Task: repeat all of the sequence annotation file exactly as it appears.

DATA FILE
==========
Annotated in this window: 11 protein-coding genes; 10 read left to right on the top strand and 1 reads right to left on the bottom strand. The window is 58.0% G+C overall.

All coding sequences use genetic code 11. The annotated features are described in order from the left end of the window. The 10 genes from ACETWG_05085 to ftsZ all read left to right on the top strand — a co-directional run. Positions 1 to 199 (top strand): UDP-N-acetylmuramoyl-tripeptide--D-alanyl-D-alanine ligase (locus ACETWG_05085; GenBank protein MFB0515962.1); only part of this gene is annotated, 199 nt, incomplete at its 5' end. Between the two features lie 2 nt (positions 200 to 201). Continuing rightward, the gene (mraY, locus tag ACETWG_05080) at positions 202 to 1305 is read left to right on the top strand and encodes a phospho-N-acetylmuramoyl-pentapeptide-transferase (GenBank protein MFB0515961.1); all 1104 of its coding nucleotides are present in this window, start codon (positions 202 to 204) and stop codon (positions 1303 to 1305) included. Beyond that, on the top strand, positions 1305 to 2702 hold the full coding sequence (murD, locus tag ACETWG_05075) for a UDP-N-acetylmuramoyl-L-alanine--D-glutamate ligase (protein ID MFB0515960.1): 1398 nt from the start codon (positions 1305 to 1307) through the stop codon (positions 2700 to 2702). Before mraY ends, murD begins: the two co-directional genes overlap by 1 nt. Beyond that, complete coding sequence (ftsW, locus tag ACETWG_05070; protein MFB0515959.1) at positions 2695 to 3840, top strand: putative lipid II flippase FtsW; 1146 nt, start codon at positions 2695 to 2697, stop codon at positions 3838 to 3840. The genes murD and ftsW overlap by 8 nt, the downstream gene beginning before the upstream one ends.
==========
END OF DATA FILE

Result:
Annotated in this window: 11 protein-coding genes; 10 read left to right on the top strand and 1 reads right to left on the bottom strand. The window is 58.0% G+C overall.

All coding sequences use genetic code 11. The annotated features are described in order from the left end of the window. The 10 genes from ACETWG_05085 to ftsZ all read left to right on the top strand — a co-directional run. Positions 1 to 199 (top strand): UDP-N-acetylmuramoyl-tripeptide--D-alanyl-D-alanine ligase (locus ACETWG_05085; GenBank protein MFB0515962.1); only part of this gene is annotated, 199 nt, incomplete at its 5' end. Between the two features lie 2 nt (positions 200 to 201). Continuing rightward, the gene (mraY, locus tag ACETWG_05080) at positions 202 to 1305 is read left to right on the top strand and encodes a phospho-N-acetylmuramoyl-pentapeptide-transferase (GenBank protein MFB0515961.1); all 1104 of its coding nucleotides are present in this window, start codon (positions 202 to 204) and stop codon (positions 1303 to 1305) included. Beyond that, on the top strand, positions 1305 to 2702 hold the full coding sequence (murD, locus tag ACETWG_05075) for a UDP-N-acetylmuramoyl-L-alanine--D-glutamate ligase (protein ID MFB0515960.1): 1398 nt from the start codon (positions 1305 to 1307) through the stop codon (positions 2700 to 2702). Before mraY ends, murD begins: the two co-directional genes overlap by 1 nt. Beyond that, complete coding sequence (ftsW, locus tag ACETWG_05070; protein MFB0515959.1) at positions 2695 to 3840, top strand: putative lipid II flippase FtsW; 1146 nt, start codon at positions 2695 to 2697, stop codon at positions 3838 to 3840. The genes murD and ftsW overlap by 8 nt, the downstream gene beginning before the upstream one ends.